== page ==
To ensure national security, protect the health of the population and curb the spread of the coronavirus infection in line with Russian law and the provisions of the applicable international treaties, the Government of the Russian Federation had made a decision to temporarily restrict the entry of foreign citizens and stateless persons to the Russian Federation, starting midnight of March 18, 2020 local time until midnight of May 1, 2020 local time. During telephone conversations with Prime Ministers of Belarus, Azerbaijan, Armenia, Kazakhstan, Kyrgyzstan, Tajikistan, and Uzbekistan Prime Minister of Russia Mikhail Mishustin emphasized that the measures taken by the Russian Federation conform to the recommendations of the World Health Organisation, are caused by special circumstances and are only temporary.



According to recommendations of the Ministry of science and higher education of the Russian Federation Reshetnev university introduces the distance mode of education from March,17 till April,18. Due to the new coronavirus emergency to ensure the safety of faculty members, students and staff of the University educational services will be delivered in full using digital technologies.

For detailed information students are advised addressing the Institutes offices in phone mode:

Institute of Informatics and Telecommunications: 8 (391) 291–91–48;

Institute of Mechanical Engineering and Mechatronics: 8 (391) 291–90–25;

Institute of Civil Aviation and Customs Affairs: 8 (391) 291-90-10;

Institute of Engineering and Economics: 8 (391) 291–92–98;

Institute of Social Engineering: 8 (391) 266–04–06;

Institute of Forestry: 8 (391) 266-04-04;

Institute of Chemical Technology: 8 (391) 266-04-01;

Scientific and Training Center of Space Research and High Technologies Institute : 8 (391) 213–96–50

Professor in Computer Sciences at the University of Paris VIII of Vincennes in Saint-Denis Dominique Archambault visited Reshetnev University. 

Professor Archambault is leading the team THIM (Technologies, Disabilities, Interactions, Multimodalities), part of CHArt laboratory (EA 4004, Human and Artificial Cognition), where he is conducting researches on non-visual human-computer interaction and accessibility to complex documents. He has been working with students with disabilities in Universities since 1988, at different levels. From 2012 to 2016, he was appointed by the President of University Paris 8 as Policy Manager, with the role of defining the policies of the University in terms of Handicap (especially about providing support and help to students with disabilities at the university, but also staff) and the charge of piloting the support center for students with disabilities.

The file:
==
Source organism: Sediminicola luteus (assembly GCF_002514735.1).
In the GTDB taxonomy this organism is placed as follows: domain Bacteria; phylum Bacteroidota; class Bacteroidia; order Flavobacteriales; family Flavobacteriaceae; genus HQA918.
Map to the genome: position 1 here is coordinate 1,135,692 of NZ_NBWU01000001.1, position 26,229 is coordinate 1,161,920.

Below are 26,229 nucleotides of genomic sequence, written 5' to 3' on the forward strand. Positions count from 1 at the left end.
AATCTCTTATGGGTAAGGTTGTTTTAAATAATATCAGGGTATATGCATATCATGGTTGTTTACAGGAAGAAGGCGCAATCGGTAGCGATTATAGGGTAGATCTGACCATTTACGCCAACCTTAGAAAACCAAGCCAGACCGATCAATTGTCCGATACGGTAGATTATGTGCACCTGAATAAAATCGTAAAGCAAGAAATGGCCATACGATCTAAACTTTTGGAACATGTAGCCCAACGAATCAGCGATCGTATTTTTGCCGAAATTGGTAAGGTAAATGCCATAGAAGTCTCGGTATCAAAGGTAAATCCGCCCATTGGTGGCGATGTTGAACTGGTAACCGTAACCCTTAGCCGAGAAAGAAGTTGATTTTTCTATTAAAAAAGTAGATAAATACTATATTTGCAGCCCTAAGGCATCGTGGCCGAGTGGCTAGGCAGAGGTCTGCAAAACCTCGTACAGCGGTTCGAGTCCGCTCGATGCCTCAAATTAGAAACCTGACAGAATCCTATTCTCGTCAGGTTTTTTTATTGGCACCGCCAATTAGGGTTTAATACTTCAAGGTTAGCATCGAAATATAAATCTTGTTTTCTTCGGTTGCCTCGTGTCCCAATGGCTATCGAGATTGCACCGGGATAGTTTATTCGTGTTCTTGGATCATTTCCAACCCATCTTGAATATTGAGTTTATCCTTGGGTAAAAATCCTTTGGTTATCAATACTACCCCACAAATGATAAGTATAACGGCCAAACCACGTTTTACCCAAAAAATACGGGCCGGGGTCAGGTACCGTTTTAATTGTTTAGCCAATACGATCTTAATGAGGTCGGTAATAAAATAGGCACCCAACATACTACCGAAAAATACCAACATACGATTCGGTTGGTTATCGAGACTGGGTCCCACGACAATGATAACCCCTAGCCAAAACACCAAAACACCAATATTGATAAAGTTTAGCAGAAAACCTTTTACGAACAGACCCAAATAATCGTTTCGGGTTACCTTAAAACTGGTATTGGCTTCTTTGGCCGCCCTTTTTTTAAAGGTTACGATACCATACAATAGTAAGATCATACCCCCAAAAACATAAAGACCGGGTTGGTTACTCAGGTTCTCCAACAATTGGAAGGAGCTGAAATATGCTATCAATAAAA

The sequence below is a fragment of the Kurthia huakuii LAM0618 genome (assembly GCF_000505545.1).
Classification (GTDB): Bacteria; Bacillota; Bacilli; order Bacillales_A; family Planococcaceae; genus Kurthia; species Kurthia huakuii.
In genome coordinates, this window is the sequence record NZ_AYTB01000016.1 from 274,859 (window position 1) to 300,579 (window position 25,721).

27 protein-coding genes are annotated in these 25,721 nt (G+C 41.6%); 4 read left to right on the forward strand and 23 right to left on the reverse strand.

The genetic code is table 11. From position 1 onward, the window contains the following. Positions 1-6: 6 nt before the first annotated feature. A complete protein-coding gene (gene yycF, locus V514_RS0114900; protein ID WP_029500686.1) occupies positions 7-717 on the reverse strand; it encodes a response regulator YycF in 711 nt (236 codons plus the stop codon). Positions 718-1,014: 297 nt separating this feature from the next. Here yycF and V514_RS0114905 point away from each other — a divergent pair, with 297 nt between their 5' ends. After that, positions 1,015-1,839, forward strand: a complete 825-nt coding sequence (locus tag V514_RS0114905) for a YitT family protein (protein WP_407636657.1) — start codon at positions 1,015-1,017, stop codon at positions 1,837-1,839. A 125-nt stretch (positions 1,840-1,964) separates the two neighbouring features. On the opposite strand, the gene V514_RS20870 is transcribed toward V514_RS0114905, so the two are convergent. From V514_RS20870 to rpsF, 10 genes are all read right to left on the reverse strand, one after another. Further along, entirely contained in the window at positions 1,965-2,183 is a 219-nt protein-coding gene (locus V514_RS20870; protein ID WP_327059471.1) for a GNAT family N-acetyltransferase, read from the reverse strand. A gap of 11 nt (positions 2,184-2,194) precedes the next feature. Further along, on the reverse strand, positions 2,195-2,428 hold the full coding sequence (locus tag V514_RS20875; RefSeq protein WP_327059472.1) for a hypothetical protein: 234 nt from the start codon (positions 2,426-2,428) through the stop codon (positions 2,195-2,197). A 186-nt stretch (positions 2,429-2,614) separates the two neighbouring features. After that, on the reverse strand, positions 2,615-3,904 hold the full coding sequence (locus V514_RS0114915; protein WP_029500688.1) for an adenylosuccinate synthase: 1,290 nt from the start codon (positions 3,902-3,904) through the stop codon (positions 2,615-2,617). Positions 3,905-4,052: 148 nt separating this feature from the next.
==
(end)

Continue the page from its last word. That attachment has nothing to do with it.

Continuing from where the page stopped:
During his stay in Krasnoyarsk professor had a hectic schedule. He participated in a discussion panel at Social Engineering Institute where he shared his experience on innovative forms of social work with people with special health needs introduced in France and told about technologies for creating an accessible environment and improving the life quality of people with disabilities. The participants of the panel had also an opportunity to watch the perfomance of the inclusive theatre "Freedom".


At official meeting with the rector of Reshetnev University Edkham Sh. Akbulatov and the head of rector administration Vladimir A. Kureshov the participants discussed the global issues of inclusive education, and ways of development the cooperation between universities in the field of joint research and educational programs. Dominique Archambault was impressed by the professional level of Reshetnev university staff and research facilities of the departments. The meeting revealed the common approaches of Russia and France to establishing notable partnership. 




cubesat2 cutRESHETNEV SIBERIAN STATE UNIVERSITY OF SCIENCE AND TECHNOLOGY is organizing the First International Summer School 2020 in the period of July 9 -17, 2020.

We warmly welcome international students who are eager for new knowledge, experience and insights to join 2020 Summer School “Siberian Space Design School”(SSDS - 2020) at Reshetnev University in the city of Krasnoyarsk, Russia.(more information)